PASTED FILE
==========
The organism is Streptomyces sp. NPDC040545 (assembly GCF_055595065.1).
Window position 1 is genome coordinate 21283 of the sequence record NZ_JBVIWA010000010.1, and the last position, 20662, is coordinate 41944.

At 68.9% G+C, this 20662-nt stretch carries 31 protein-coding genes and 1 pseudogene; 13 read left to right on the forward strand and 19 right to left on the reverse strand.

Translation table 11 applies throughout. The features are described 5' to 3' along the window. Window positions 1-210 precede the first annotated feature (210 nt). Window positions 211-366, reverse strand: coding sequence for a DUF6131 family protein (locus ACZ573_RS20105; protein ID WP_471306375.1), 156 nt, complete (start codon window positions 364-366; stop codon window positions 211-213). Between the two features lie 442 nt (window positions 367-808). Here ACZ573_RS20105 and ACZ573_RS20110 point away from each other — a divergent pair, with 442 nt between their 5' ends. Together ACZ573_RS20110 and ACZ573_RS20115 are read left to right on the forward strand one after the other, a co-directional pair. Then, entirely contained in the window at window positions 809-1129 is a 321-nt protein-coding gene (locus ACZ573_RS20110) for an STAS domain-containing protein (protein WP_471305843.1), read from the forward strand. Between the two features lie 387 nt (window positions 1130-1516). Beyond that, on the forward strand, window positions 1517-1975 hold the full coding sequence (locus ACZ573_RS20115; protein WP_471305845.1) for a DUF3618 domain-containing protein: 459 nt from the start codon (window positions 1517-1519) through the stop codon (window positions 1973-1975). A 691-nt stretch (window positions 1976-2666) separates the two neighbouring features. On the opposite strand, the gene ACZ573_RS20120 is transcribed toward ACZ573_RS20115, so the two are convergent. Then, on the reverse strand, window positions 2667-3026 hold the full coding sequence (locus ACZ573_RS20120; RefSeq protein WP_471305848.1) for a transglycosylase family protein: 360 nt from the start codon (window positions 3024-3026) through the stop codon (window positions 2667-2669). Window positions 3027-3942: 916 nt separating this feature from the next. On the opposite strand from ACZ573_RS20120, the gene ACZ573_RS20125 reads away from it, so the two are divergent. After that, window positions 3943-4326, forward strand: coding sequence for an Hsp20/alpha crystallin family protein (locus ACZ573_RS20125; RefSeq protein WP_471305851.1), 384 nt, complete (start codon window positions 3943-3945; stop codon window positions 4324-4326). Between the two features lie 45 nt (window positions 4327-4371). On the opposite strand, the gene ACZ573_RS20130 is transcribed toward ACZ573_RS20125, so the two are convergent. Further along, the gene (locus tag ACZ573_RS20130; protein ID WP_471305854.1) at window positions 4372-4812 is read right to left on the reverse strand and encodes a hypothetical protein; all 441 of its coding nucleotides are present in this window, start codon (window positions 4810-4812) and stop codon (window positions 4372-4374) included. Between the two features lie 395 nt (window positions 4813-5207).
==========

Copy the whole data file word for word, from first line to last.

The organism is Streptomyces sp. NPDC040545 (assembly GCF_055595065.1).
Window position 1 is genome coordinate 21283 of the sequence record NZ_JBVIWA010000010.1, and the last position, 20662, is coordinate 41944.

At 68.9% G+C, this 20662-nt stretch carries 31 protein-coding genes and 1 pseudogene; 13 read left to right on the forward strand and 19 right to left on the reverse strand.

Translation table 11 applies throughout. The features are described 5' to 3' along the window. Window positions 1-210 precede the first annotated feature (210 nt). Window positions 211-366, reverse strand: coding sequence for a DUF6131 family protein (locus ACZ573_RS20105; protein ID WP_471306375.1), 156 nt, complete (start codon window positions 364-366; stop codon window positions 211-213). Between the two features lie 442 nt (window positions 367-808). Here ACZ573_RS20105 and ACZ573_RS20110 point away from each other — a divergent pair, with 442 nt between their 5' ends. Together ACZ573_RS20110 and ACZ573_RS20115 are read left to right on the forward strand one after the other, a co-directional pair. Then, entirely contained in the window at window positions 809-1129 is a 321-nt protein-coding gene (locus ACZ573_RS20110) for an STAS domain-containing protein (protein WP_471305843.1), read from the forward strand. Between the two features lie 387 nt (window positions 1130-1516). Beyond that, on the forward strand, window positions 1517-1975 hold the full coding sequence (locus ACZ573_RS20115; protein WP_471305845.1) for a DUF3618 domain-containing protein: 459 nt from the start codon (window positions 1517-1519) through the stop codon (window positions 1973-1975). A 691-nt stretch (window positions 1976-2666) separates the two neighbouring features. On the opposite strand, the gene ACZ573_RS20120 is transcribed toward ACZ573_RS20115, so the two are convergent. Then, on the reverse strand, window positions 2667-3026 hold the full coding sequence (locus ACZ573_RS20120; RefSeq protein WP_471305848.1) for a transglycosylase family protein: 360 nt from the start codon (window positions 3024-3026) through the stop codon (window positions 2667-2669). Window positions 3027-3942: 916 nt separating this feature from the next. On the opposite strand from ACZ573_RS20120, the gene ACZ573_RS20125 reads away from it, so the two are divergent. After that, window positions 3943-4326, forward strand: coding sequence for an Hsp20/alpha crystallin family protein (locus ACZ573_RS20125; RefSeq protein WP_471305851.1), 384 nt, complete (start codon window positions 3943-3945; stop codon window positions 4324-4326). Between the two features lie 45 nt (window positions 4327-4371). On the opposite strand, the gene ACZ573_RS20130 is transcribed toward ACZ573_RS20125, so the two are convergent. Further along, the gene (locus tag ACZ573_RS20130; protein ID WP_471305854.1) at window positions 4372-4812 is read right to left on the reverse strand and encodes a hypothetical protein; all 441 of its coding nucleotides are present in this window, start codon (window positions 4810-4812) and stop codon (window positions 4372-4374) included. Between the two features lie 395 nt (window positions 4813-5207).